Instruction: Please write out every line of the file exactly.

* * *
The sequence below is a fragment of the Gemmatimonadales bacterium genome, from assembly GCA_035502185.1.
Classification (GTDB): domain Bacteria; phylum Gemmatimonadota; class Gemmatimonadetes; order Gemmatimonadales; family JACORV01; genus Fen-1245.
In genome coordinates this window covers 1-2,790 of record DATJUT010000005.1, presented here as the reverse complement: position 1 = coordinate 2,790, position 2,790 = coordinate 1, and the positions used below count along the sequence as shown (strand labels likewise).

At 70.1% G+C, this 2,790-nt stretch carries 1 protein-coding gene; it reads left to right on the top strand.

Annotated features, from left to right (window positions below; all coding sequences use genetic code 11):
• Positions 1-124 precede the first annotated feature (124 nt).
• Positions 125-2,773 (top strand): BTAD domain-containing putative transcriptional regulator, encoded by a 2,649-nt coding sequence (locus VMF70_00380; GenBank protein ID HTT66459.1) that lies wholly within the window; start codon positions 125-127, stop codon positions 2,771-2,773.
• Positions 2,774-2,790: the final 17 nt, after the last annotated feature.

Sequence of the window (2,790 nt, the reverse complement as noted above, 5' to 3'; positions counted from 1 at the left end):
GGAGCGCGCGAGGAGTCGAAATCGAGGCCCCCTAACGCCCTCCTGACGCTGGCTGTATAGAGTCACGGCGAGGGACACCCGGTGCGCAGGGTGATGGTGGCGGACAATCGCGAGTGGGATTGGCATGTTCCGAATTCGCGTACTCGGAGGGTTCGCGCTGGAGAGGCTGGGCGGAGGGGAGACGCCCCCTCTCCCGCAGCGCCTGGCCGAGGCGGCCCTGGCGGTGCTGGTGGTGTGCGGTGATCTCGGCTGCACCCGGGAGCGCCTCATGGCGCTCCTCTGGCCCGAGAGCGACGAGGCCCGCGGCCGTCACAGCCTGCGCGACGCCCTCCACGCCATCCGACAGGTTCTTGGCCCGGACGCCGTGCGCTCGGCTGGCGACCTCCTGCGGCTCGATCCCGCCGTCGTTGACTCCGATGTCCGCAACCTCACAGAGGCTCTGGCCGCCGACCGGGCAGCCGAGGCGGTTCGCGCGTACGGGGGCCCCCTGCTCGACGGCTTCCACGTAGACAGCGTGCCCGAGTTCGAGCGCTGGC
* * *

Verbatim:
The sequence below is a fragment of the Gemmatimonadales bacterium genome, from assembly GCA_035502185.1.
Classification (GTDB): domain Bacteria; phylum Gemmatimonadota; class Gemmatimonadetes; order Gemmatimonadales; family JACORV01; genus Fen-1245.
In genome coordinates this window covers 1-2,790 of record DATJUT010000005.1, presented here as the reverse complement: position 1 = coordinate 2,790, position 2,790 = coordinate 1, and the positions used below count along the sequence as shown (strand labels likewise).

At 70.1% G+C, this 2,790-nt stretch carries 1 protein-coding gene; it reads left to right on the top strand.

Annotated features, from left to right (window positions below; all coding sequences use genetic code 11):
• Positions 1-124 precede the first annotated feature (124 nt).
• Positions 125-2,773 (top strand): BTAD domain-containing putative transcriptional regulator, encoded by a 2,649-nt coding sequence (locus VMF70_00380; GenBank protein ID HTT66459.1) that lies wholly within the window; start codon positions 125-127, stop codon positions 2,771-2,773.
• Positions 2,774-2,790: the final 17 nt, after the last annotated feature.

Sequence of the window (2,790 nt, the reverse complement as noted above, 5' to 3'; positions counted from 1 at the left end):
GGAGCGCGCGAGGAGTCGAAATCGAGGCCCCCTAACGCCCTCCTGACGCTGGCTGTATAGAGTCACGGCGAGGGACACCCGGTGCGCAGGGTGATGGTGGCGGACAATCGCGAGTGGGATTGGCATGTTCCGAATTCGCGTACTCGGAGGGTTCGCGCTGGAGAGGCTGGGCGGAGGGGAGACGCCCCCTCTCCCGCAGCGCCTGGCCGAGGCGGCCCTGGCGGTGCTGGTGGTGTGCGGTGATCTCGGCTGCACCCGGGAGCGCCTCATGGCGCTCCTCTGGCCCGAGAGCGACGAGGCCCGCGGCCGTCACAGCCTGCGCGACGCCCTCCACGCCATCCGACAGGTTCTTGGCCCGGACGCCGTGCGCTCGGCTGGCGACCTCCTGCGGCTCGATCCCGCCGTCGTTGACTCCGATGTCCGCAACCTCACAGAGGCTCTGGCCGCCGACCGGGCAGCCGAGGCGGTTCGCGCGTACGGGGGCCCCCTGCTCGACGGCTTCCACGTAGACAGCGTGCCCGAGTTCGAGCGCTGGC